A coordinated response is one made by a cross-functional team of incident responders whose primary goal is to efficiently restore service for those impacted. Preparing for an effective coordinated response is essential for efficient operations management, whether your organization is handling a major incident that requires multiple responders, or navigating a complex, lower-impact situation that needs input from multiple parties.
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A major incident is defined as any high-priority incident that requires a coordinated response, often across multiple teams. They are typically highly noticeable by customers, so fixing the problem is of the greatest importance. Major incidents are often referred to as P1, P2, or SEV-1, SEV-2 in most organizations. In PagerDuty Intelligent Dashboards, they are defined as the top two levels of your priority settings, or if multiple responders are added and acknowledge.
The following steps and PagerDuty features are recommended for an effective coordinated response:
- Identify the responders necessary for the incident: The scope of impact, and who is affected, will usually determine who is necessary for response. Most organizations have a set of response teams that are used repeatedly.
- Establish a conference bridge: This will be one or more conference bridge channels in the form of a phone number, a video call, a chat room, or a physical war room where responders will gather to collaborate. It’s important to know whether you will be reusing the same bridge/call/chat/room for all responses, or will be using a new channel for each response.
- Add responders to the incident: Quickly and accurately engage responders to fill the needed roles.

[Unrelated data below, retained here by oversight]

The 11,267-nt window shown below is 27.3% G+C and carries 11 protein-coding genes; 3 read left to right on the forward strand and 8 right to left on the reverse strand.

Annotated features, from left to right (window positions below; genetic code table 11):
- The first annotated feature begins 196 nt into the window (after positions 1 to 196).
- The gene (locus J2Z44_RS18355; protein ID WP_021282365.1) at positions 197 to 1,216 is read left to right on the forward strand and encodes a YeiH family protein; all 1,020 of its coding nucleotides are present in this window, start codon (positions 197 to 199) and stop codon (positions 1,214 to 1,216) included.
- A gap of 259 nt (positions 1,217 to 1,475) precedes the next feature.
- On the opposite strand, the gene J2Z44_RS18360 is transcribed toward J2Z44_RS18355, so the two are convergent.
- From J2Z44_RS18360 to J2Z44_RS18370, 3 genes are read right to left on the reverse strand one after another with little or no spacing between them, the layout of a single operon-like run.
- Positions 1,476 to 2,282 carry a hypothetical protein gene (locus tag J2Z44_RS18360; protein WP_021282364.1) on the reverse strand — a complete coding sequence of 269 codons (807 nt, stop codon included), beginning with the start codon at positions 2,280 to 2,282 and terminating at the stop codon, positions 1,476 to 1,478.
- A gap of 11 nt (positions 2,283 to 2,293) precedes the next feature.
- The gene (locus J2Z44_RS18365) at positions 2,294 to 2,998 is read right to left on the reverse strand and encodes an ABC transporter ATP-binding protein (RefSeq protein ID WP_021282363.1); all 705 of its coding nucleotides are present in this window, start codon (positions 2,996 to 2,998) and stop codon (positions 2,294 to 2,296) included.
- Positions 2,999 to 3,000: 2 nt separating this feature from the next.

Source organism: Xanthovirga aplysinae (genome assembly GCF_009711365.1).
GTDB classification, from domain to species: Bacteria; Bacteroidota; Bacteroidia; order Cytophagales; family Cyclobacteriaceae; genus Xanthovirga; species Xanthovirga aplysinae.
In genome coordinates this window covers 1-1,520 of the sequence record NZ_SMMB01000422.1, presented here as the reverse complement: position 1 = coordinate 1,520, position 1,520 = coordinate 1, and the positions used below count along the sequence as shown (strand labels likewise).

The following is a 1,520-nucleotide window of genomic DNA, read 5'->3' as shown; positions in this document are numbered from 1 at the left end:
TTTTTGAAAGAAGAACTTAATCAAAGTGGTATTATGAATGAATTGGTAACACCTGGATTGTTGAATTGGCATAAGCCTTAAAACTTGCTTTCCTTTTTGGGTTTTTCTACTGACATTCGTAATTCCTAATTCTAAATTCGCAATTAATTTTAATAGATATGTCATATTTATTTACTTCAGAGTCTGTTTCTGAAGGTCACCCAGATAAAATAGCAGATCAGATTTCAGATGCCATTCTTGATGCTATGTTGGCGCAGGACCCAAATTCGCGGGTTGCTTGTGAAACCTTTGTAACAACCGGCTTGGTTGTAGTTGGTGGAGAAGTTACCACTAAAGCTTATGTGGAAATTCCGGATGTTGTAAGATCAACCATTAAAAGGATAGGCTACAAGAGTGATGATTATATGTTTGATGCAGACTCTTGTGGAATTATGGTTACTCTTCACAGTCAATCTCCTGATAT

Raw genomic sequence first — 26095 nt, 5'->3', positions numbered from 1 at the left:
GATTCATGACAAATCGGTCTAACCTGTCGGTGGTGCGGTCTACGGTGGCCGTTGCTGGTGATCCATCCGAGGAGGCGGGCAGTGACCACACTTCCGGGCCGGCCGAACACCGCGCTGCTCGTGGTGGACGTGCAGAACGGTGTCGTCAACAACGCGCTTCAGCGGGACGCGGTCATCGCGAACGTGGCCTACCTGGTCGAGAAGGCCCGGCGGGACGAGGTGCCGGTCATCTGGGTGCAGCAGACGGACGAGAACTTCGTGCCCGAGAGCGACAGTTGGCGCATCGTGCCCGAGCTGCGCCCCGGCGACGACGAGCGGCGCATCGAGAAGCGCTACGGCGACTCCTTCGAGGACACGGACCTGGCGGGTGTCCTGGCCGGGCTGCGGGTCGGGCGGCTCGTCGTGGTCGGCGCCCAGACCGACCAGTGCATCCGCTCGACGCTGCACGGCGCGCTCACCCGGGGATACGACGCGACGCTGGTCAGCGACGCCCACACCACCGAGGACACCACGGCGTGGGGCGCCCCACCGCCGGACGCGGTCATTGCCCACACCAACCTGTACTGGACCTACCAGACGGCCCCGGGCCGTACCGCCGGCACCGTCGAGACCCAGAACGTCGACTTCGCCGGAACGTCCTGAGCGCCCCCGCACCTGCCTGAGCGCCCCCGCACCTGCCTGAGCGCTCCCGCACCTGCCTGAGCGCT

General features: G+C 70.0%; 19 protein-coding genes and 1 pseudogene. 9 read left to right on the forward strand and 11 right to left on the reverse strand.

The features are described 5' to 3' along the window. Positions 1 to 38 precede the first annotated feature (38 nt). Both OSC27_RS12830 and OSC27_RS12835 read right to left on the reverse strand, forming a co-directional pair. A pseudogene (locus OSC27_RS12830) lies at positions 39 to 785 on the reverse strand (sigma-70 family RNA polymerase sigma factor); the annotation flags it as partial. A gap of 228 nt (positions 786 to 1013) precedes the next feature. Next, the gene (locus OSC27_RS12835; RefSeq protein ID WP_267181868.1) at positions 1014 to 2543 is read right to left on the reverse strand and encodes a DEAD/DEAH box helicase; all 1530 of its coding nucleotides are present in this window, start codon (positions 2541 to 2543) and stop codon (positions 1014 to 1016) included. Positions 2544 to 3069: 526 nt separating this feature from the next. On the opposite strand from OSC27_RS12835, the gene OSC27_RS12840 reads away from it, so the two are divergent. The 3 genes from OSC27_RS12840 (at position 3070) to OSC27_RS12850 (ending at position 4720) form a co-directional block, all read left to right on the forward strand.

A coordinated response team for a major incident will typically involve the following core roles:
- Incident Commander: Every coordinated response benefits from someone whose entire role is driving the response team’s efforts towards successful incident resolution. In some organizations, this role is referred to as an incident manager.
- Subject Matter Experts (SMEs): SMEs are the responders who are knowledgeable about the systems involved in the incident, and they focus their entire effort toward resolving the underlying issue. They are sometimes referred to as “resolvers,” to distinguish their role from others involved in the response. There are often multiple SMEs for a given coordinated response, and it’s typical that they would be drawn from different technical teams, providing the skills and knowledge necessary for the specific incident at hand.
- Non-Resolver Responders: These are responders with a specialized function outside of the domain of the incident itself. For example, an external communications liaison, an internal communications officer, etc. The specific non-resolver responders needed depends entirely on the incident at hand. For example, an internal-facing incident has no need of an external communications liaison, while a major site degradation may require a full complement.
For more background on these and other roles, refer to PagerDuty’s Incident Response Guide.
For an efficient coordinated response, we recommend establishing a channel where all responders know to gather for collaboration. Some organizations have a persistent conference bridge or chat room that is reused for all major incidents, while others have multiple channels available.
There are two ways to add a conference bridge during a coordinated response:
- Manually Add a Conference Bridge to an Incident via Add Responders
- Automatically Add a Conference Bridge to an Incident with a Response Play
With either method, responders will receive the corresponding notification on their mobile device. Both iOS and Android recognize common phone number formats, so responders can simply tap to dial the conference bridge from their SMS notification. If the Conference Bridge is in the form of a meeting URL, for a video conference or chat channel, this is also tappable from SMS.
Adding responders allows you to receive assistance from additional users with an incident response. Typical reasons for adding responders include SEV-1/P1 responses, critical incident responses, and mobilizing teams.
There are two ways to add responders to incidents:
Adding responders manually gives you the flexibility to choose the exact responders needed for a given situation. However, if you prefer to have a push-button means of mobilizing a response, adding responders with pre-formulated response plays provides this efficient option.
Updated about 1 year ago